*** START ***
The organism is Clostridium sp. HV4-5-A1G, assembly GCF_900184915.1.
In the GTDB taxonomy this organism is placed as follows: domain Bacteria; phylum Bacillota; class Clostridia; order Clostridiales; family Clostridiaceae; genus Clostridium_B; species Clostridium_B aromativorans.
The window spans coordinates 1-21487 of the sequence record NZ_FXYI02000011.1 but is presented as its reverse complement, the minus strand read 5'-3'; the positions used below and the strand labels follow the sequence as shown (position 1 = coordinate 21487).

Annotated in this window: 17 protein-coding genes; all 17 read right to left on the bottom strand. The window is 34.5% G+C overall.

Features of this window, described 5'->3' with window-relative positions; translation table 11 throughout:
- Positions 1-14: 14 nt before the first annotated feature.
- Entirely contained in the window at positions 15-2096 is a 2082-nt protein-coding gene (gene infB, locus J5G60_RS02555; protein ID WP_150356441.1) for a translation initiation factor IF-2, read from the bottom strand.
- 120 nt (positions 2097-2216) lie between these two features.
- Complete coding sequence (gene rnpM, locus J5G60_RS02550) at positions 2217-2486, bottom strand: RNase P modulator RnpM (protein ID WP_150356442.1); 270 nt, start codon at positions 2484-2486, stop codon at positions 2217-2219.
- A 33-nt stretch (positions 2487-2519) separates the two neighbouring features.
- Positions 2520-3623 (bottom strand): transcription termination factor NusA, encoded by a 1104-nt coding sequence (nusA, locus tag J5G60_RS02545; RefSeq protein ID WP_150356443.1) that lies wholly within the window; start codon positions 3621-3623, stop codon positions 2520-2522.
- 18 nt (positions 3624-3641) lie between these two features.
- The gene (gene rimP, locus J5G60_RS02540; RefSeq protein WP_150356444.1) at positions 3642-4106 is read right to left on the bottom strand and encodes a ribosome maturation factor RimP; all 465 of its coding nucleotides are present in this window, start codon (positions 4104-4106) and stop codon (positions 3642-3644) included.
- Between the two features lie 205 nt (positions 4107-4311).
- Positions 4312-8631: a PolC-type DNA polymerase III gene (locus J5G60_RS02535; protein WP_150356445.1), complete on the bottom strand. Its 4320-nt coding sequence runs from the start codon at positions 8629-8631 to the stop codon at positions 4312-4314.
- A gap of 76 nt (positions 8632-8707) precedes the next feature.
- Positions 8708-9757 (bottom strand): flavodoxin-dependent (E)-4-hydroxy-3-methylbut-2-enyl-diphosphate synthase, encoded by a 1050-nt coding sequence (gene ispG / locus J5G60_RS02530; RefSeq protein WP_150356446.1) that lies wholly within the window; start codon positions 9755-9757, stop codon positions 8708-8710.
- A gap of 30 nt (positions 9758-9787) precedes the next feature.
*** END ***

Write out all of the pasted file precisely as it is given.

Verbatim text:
The organism is Clostridium sp. HV4-5-A1G, assembly GCF_900184915.1.
In the GTDB taxonomy this organism is placed as follows: domain Bacteria; phylum Bacillota; class Clostridia; order Clostridiales; family Clostridiaceae; genus Clostridium_B; species Clostridium_B aromativorans.
The window spans coordinates 1-21487 of the sequence record NZ_FXYI02000011.1 but is presented as its reverse complement, the minus strand read 5'-3'; the positions used below and the strand labels follow the sequence as shown (position 1 = coordinate 21487).

Annotated in this window: 17 protein-coding genes; all 17 read right to left on the bottom strand. The window is 34.5% G+C overall.

Features of this window, described 5'->3' with window-relative positions; translation table 11 throughout:
- Positions 1-14: 14 nt before the first annotated feature.
- Entirely contained in the window at positions 15-2096 is a 2082-nt protein-coding gene (gene infB, locus J5G60_RS02555; protein ID WP_150356441.1) for a translation initiation factor IF-2, read from the bottom strand.
- 120 nt (positions 2097-2216) lie between these two features.
- Complete coding sequence (gene rnpM, locus J5G60_RS02550) at positions 2217-2486, bottom strand: RNase P modulator RnpM (protein ID WP_150356442.1); 270 nt, start codon at positions 2484-2486, stop codon at positions 2217-2219.
- A 33-nt stretch (positions 2487-2519) separates the two neighbouring features.
- Positions 2520-3623 (bottom strand): transcription termination factor NusA, encoded by a 1104-nt coding sequence (nusA, locus tag J5G60_RS02545; RefSeq protein ID WP_150356443.1) that lies wholly within the window; start codon positions 3621-3623, stop codon positions 2520-2522.
- 18 nt (positions 3624-3641) lie between these two features.
- The gene (gene rimP, locus J5G60_RS02540; RefSeq protein WP_150356444.1) at positions 3642-4106 is read right to left on the bottom strand and encodes a ribosome maturation factor RimP; all 465 of its coding nucleotides are present in this window, start codon (positions 4104-4106) and stop codon (positions 3642-3644) included.
- Between the two features lie 205 nt (positions 4107-4311).
- Positions 4312-8631: a PolC-type DNA polymerase III gene (locus J5G60_RS02535; protein WP_150356445.1), complete on the bottom strand. Its 4320-nt coding sequence runs from the start codon at positions 8629-8631 to the stop codon at positions 4312-4314.
- A gap of 76 nt (positions 8632-8707) precedes the next feature.
- Positions 8708-9757 (bottom strand): flavodoxin-dependent (E)-4-hydroxy-3-methylbut-2-enyl-diphosphate synthase, encoded by a 1050-nt coding sequence (gene ispG / locus J5G60_RS02530; RefSeq protein WP_150356446.1) that lies wholly within the window; start codon positions 9755-9757, stop codon positions 8708-8710.
- A gap of 30 nt (positions 9758-9787) precedes the next feature.